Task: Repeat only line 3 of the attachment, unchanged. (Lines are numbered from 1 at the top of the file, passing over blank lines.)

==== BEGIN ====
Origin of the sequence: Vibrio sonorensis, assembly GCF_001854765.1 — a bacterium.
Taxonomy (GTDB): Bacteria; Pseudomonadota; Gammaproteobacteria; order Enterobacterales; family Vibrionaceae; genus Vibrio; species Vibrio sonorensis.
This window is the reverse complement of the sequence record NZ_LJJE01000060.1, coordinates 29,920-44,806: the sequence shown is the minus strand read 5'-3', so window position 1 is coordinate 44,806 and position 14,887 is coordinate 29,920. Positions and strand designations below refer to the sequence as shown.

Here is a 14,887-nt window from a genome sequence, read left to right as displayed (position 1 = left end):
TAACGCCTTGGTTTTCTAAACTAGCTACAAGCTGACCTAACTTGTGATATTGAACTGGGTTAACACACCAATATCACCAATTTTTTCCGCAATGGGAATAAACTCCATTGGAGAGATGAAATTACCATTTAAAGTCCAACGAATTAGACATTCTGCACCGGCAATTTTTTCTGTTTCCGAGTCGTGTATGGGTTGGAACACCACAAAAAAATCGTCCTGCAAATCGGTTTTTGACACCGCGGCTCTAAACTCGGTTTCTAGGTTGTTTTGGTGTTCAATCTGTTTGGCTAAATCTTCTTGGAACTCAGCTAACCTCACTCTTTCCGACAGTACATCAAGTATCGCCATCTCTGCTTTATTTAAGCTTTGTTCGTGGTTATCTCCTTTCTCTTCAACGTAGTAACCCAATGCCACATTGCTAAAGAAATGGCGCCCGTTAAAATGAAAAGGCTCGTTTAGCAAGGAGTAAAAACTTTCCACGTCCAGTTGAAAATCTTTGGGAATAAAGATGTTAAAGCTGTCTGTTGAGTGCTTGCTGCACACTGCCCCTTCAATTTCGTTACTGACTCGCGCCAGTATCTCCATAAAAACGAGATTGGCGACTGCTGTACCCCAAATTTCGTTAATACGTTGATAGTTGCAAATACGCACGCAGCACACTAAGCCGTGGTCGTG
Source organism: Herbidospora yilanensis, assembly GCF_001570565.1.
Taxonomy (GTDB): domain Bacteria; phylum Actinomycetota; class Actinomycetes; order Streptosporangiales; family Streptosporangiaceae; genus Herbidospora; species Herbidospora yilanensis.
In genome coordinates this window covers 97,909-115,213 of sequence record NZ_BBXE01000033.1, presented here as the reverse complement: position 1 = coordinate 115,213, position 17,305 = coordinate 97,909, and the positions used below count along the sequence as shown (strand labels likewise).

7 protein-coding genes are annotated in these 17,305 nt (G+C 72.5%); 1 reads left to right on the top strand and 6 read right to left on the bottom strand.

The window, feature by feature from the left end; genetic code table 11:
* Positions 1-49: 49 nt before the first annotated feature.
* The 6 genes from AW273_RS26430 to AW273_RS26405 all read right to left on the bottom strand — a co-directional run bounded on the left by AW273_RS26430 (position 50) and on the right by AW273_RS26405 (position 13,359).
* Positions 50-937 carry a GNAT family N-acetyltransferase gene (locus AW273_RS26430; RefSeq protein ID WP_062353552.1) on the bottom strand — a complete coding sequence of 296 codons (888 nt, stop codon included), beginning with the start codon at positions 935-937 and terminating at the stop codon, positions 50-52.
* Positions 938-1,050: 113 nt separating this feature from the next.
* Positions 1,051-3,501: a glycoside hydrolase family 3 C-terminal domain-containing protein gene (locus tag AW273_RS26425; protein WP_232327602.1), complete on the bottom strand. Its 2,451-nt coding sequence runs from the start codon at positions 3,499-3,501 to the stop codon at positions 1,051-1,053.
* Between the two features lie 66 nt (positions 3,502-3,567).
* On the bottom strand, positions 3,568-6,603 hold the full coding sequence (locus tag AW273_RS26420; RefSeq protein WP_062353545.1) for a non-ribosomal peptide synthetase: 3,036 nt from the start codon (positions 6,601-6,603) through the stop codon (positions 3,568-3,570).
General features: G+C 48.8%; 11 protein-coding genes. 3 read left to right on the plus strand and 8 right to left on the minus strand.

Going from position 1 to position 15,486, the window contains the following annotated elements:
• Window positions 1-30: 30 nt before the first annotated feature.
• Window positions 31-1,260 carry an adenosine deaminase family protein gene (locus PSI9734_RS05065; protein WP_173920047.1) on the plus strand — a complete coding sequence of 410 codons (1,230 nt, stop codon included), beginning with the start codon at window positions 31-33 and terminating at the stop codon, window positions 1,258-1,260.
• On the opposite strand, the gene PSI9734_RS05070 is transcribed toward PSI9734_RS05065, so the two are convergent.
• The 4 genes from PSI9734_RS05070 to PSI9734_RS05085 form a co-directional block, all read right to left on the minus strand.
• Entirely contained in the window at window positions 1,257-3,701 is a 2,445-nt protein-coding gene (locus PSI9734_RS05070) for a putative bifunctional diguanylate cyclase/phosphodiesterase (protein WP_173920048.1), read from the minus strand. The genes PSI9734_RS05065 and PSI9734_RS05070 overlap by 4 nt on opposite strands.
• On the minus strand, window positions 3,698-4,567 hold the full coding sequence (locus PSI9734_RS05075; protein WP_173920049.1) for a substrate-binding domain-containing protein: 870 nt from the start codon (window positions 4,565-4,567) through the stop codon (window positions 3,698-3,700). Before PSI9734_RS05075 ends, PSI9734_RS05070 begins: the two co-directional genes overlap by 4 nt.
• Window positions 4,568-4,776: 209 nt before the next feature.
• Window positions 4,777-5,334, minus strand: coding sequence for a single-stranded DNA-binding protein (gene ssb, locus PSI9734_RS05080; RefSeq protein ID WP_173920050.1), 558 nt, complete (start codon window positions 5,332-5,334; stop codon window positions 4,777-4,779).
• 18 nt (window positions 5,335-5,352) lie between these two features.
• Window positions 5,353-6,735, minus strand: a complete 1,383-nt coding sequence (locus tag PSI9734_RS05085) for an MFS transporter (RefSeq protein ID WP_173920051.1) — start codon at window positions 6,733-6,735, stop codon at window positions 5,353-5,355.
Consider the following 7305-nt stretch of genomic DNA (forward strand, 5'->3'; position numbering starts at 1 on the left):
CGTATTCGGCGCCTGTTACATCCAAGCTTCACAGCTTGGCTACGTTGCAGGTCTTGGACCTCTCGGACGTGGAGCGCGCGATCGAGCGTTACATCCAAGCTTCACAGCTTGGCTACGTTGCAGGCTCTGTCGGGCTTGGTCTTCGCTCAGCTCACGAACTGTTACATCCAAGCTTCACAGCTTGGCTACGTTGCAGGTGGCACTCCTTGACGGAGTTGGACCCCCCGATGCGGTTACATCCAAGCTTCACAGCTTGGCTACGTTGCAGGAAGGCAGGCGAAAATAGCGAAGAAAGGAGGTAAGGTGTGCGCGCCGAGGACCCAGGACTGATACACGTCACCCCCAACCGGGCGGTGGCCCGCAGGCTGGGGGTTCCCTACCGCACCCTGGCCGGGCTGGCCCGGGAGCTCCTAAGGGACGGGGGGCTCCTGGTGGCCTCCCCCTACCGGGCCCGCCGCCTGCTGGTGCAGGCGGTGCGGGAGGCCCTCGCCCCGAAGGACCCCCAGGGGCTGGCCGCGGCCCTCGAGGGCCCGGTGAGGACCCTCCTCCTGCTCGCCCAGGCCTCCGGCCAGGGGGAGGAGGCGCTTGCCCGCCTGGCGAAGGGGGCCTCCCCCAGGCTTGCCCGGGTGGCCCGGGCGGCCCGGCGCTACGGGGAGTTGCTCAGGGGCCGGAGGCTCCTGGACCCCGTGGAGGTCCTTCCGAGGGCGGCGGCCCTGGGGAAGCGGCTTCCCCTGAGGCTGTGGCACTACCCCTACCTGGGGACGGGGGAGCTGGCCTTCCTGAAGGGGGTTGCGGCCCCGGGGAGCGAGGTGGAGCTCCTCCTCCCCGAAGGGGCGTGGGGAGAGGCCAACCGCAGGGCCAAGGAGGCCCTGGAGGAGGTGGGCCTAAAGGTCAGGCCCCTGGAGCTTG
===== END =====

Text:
This window is the reverse complement of the sequence record NZ_LJJE01000060.1, coordinates 29,920-44,806: the sequence shown is the minus strand read 5'-3', so window position 1 is coordinate 44,806 and position 14,887 is coordinate 29,920. Positions and strand designations below refer to the sequence as shown.